It's a standard setup to have heroes race to stop the nigh unstoppable
he becomes all-powerful, unseals his true potential, or gets released.
However; more often than not, the heroes fail
. So, how's the average Farm Boy
hero supposed to take on Excruciant, the Omnipotent!
without getting turned to a fine red mist within five seconds of opening the door?
Give the baddie a Drama Preserving Handicap.
To make things more interesting, a handicap is given to that person or organization to give the other a fighting chance. Sometimes this becomes the Kryptonite Factor
. Sometimes a person will feign having a handicap and reveal I Am Not Left-Handed
. Other times it's a simple moral code
holding them back.
This actually works both ways. Heroes who've won the Superpower Lottery
, are unstoppable
, Deus ex Machina
types, or just plain badass
may be injured (either by being worn down by Mooks
on the way or just from falling down the stairs at home)
, hit with Green Rocks
, or accosted with their Weaksauce Weakness
to make the more modestly powered villain (or his Mooks
, if he's a non-combatant) an actual threat. Clever antagonists
will use tactics and plans
that can bring about these handicaps (or advantages to themselves) either by injuring their enemy to the point of barely being able to stand
or using Geo Effects
. Sometimes the hero himself chooses to be Willfully Weak
for any of several reasons...but when he gives his "World of Cardboard" Speech
, the villain better be running.
This is often a more ideal solution than using Deus Exit Machina
or randomly depowering the character
, as it can keep him in the cast with his normal power intact
. Related tactics include Amnesia Danger
, Forgotten Phlebotinum
, and How Do I Shot Web?
. This is the opposite of Eyepatch of Power
and Disability Superpower
, where the handicap is
the power. Almost every Enemy Civil War
story is about this, as are a lot of Right Hand Versus Left Hand
stories where the heroic factions would normally be able to beat the villains if they worked together.
and Worf Had The Flu
are subtypes. See also Depower
and How to Stop the Deus ex Machina
. Contrast Kryptonite-Proof Suit
open/close all folders
Anime and Manga
- One of the most famous examples, and one used against the Good Guys, occurs in Dragon Ball. In the Cell Saga, Cell has proven to be completely outmatched by Super Saiyan 2 Gohan, only lightly stronger than Full Power Super Saiyan Goku, and still threatenable by Super Vegeta and Ultra Trunks. Thusly, the final final battle can't be held with everyone at full strength.
- Goku sacrifices himself to stop Cell's suicide explosion from ending the series entirely, which twofold gives Cell a powerboost due to his Saiyan Cells and ability to regenerate, and gets Goku out of the way.
- Upon his return, he immediately slays Trunks while everyone is distracted, removing him from the picture as well.
- Lastly, he No Selled Vegeta's Roaring Rampage of Revenge against him (for Trunks' sake), responds with a strike strong enough to put Vegeta into critical condition, and almost kills him were it not for Gohan's Diving Save, which leaves Gohan weakened as well.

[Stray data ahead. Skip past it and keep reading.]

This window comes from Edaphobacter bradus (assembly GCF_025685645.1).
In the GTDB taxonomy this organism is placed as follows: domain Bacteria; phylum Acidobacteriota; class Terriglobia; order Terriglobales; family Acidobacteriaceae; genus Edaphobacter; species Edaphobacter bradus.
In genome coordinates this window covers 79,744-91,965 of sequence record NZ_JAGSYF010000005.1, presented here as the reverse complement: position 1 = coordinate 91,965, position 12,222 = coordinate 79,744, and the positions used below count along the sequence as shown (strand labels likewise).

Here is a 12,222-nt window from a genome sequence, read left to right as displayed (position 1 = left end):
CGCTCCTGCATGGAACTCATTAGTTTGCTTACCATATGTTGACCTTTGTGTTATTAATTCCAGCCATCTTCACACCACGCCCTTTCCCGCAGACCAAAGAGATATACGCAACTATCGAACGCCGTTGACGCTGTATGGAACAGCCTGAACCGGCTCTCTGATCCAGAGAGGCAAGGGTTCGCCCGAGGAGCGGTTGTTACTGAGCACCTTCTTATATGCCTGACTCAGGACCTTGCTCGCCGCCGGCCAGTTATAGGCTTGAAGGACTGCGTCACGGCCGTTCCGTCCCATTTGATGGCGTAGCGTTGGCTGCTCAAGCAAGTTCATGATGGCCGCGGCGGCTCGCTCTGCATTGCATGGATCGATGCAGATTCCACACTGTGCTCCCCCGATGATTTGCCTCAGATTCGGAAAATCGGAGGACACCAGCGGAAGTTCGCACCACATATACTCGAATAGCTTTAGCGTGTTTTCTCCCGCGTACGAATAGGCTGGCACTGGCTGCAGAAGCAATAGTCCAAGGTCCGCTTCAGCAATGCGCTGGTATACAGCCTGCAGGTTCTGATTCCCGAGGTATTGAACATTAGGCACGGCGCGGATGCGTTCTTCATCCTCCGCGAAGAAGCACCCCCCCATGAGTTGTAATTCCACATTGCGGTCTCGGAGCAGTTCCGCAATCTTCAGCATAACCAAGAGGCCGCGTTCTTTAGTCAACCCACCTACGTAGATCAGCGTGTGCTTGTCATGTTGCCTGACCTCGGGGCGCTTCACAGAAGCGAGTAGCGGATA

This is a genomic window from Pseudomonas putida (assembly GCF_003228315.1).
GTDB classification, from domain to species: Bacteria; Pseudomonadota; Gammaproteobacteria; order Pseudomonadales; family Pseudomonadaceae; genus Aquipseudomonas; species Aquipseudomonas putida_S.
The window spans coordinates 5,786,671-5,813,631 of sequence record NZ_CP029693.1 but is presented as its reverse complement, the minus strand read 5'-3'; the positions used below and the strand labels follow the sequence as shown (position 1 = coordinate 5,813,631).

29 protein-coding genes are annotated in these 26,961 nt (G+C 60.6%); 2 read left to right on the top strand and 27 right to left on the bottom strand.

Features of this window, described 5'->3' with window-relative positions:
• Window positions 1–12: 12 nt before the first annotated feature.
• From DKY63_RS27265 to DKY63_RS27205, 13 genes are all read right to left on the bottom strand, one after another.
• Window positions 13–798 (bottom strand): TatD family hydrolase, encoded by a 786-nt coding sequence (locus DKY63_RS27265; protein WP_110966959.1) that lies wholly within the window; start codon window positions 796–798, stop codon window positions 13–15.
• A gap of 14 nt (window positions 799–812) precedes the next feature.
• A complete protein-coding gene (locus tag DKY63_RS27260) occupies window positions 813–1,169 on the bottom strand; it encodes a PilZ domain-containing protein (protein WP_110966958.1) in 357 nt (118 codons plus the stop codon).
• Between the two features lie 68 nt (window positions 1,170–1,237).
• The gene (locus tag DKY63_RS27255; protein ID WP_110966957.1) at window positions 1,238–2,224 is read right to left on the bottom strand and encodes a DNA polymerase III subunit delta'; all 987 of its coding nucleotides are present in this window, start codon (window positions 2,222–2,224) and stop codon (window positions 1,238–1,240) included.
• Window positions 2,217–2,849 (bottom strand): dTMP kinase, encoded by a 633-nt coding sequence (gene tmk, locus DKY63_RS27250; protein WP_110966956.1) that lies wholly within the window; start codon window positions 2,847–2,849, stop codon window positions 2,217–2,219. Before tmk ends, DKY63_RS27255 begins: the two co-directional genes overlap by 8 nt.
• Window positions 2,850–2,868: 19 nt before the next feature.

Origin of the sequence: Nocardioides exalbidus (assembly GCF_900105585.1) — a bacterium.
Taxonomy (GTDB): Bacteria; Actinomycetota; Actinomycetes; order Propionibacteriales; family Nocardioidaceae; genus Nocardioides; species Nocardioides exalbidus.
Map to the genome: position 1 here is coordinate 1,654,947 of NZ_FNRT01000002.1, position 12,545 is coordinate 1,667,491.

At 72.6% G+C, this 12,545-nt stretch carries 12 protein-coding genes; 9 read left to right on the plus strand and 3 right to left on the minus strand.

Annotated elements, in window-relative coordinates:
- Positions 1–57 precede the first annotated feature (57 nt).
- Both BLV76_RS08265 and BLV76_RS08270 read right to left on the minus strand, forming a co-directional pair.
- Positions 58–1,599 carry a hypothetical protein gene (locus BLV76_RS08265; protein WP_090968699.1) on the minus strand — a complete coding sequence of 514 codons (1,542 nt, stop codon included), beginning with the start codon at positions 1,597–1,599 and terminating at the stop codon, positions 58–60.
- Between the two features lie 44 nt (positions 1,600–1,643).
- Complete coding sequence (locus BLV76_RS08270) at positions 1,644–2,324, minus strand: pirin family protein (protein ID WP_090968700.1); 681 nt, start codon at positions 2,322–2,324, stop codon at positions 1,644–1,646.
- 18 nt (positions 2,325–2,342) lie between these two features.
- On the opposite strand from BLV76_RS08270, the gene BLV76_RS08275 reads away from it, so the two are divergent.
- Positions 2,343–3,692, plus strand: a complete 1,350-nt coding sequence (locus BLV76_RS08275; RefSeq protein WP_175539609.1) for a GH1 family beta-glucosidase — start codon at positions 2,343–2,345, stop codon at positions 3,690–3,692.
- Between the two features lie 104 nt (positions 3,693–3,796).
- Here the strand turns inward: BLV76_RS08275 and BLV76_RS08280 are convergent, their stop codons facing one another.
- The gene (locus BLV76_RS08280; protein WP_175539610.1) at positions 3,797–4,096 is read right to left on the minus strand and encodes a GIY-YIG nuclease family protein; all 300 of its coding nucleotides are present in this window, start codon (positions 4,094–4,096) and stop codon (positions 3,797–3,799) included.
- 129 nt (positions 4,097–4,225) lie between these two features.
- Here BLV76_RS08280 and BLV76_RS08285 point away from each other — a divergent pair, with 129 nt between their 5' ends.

- The Stage is then set for the ultimate Beam-O-War of all time, which would have been impossible to do otherwise, as Vegeta's Final Flash, Goku's Super Kamehameha, and Trunks' Burning Attack would have done more than enough damage to weaken Cell if everyone was at full power, plus Gohan not needing help at all until he was injured.
- This also happened at the start of the Androids Saga due to Goku's Heart Virus kicking in while he's fighting Android 19 and leaving him out of commission until Cell is about to absorb Android 17.
- In the final mission of Magical Girl Lyrical Nanoha StrikerS, since Fate was now unrestrained by a Power Limiter, Fate was forced to fight Jail and two of his Numbers Cyborgs under heavy Anti-Magic Field conditions to give them a better chance. That, and she was still holding back her full strength since she was planning to catch up to Nanoha afterwards.
- This trope in general runs wild throughout 'StrikerS'. The stronger heroic characters spend nearly the entire season operating under power limiters, and with that in place most of the fighting is done by the newbie Forwards. Nanoha, Fate and Signum don't get into any serious fighting until the climax.
- In supplemental materials after the end of the main events of the second season, Nanoha and Fate suspect the Wolkenritter held back to avoid killing them, not wanting Hayate to be responsible for murder. The Wolkenritter also are forced to restrict their use of cartridges (which increase their magic power and enable them to use their more powerful moves) and magical energy in general (because they have to fill the book on a short timetable and keep energy in case the Bureau attacks them), which leads them to sometimes hold back or flee from the protagonists to conserve energy.